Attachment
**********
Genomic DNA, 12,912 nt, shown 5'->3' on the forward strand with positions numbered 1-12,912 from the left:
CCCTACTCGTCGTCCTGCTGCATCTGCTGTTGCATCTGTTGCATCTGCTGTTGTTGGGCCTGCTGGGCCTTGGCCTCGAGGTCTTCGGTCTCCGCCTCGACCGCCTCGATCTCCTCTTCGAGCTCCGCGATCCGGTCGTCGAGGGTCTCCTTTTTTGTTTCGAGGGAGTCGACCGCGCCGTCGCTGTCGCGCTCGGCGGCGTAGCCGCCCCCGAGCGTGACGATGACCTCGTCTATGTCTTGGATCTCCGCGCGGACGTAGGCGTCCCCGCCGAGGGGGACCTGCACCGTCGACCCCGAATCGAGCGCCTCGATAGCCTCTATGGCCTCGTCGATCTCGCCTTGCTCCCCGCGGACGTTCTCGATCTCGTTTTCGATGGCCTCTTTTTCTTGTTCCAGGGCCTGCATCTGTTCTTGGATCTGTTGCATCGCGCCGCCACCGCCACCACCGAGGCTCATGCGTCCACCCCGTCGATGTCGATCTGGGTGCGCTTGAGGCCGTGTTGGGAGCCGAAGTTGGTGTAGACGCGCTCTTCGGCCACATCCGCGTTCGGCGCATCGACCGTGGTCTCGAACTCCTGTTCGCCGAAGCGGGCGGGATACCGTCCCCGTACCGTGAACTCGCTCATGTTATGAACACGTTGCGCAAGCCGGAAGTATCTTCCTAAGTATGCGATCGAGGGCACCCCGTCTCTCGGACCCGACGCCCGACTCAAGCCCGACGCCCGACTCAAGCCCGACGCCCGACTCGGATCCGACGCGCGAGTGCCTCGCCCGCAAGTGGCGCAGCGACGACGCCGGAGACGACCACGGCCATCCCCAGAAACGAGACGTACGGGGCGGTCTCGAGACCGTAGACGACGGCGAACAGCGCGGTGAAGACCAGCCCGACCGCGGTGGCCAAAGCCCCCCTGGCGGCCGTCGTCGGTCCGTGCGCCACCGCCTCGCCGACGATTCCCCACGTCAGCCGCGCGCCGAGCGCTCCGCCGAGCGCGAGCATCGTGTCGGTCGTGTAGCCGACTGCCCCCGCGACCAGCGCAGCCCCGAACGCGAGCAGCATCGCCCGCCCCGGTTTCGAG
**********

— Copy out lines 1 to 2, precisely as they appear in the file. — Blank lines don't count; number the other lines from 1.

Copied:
Genomic DNA, 12,912 nt, shown 5'->3' on the forward strand with positions numbered 1-12,912 from the left:
CCCTACTCGTCGTCCTGCTGCATCTGCTGTTGCATCTGTTGCATCTGCTGTTGTTGGGCCTGCTGGGCCTTGGCCTCGAGGTCTTCGGTCTCCGCCTCGACCGCCTCGATCTCCTCTTCGAGCTCCGCGATCCGGTCGTCGAGGGTCTCCTTTTTTGTTTCGAGGGAGTCGACCGCGCCGTCGCTGTCGCGCTCGGCGGCGTAGCCGCCCCCGAGCGTGACGATGACCTCGTCTATGTCTTGGATCTCCGCGCGGACGTAGGCGTCCCCGCCGAGGGGGACCTGCACCGTCGACCCCGAATCGAGCGCCTCGATAGCCTCTATGGCCTCGTCGATCTCGCCTTGCTCCCCGCGGACGTTCTCGATCTCGTTTTCGATGGCCTCTTTTTCTTGTTCCAGGGCCTGCATCTGTTCTTGGATCTGTTGCATCGCGCCGCCACCGCCACCACCGAGGCTCATGCGTCCACCCCGTCGATGTCGATCTGGGTGCGCTTGAGGCCGTGTTGGGAGCCGAAGTTGGTGTAGACGCGCTCTTCGGCCACATCCGCGTTCGGCGCATCGACCGTGGTCTCGAACTCCTGTTCGCCGAAGCGGGCGGGATACCGTCCCCGTACCGTGAACTCGCTCATGTTATGAACACGTTGCGCAAGCCGGAAGTATCTTCCTAAGTATGCGATCGAGGGCACCCCGTCTCTCGGACCCGACGCCCGACTCAAGCCCGACGCCCGACTCAAGCCCGACGCCCGACTCGGATCCGACGCGCGAGTGCCTCGCCCGCAAGTGGCGCAGCGACGACGCCGGAGACGACCACGGCCATCCCCAGAAACGAGACGTACGGGGCGGTCTCGAGACCGTAGACGACGGCGAACAGCGCGGTGAAGACCAGCCCGACCGCGGTGGCCAAAGCCCCCCTGGCGGCCGTCGTCGGTCCGTGCGCCACCGCCTCGCCGACGATTCCCCACGTCAGCCGCGCGCCGAGCGCTCCGCCGAGCGCGAGCATCGTGTCGGTCGTGTAGCCGACTGCCCCCGCGACCAGCGCAGCCCCGAACGCGAGCAGCATCGCCCGCCCCGGTTTCGAG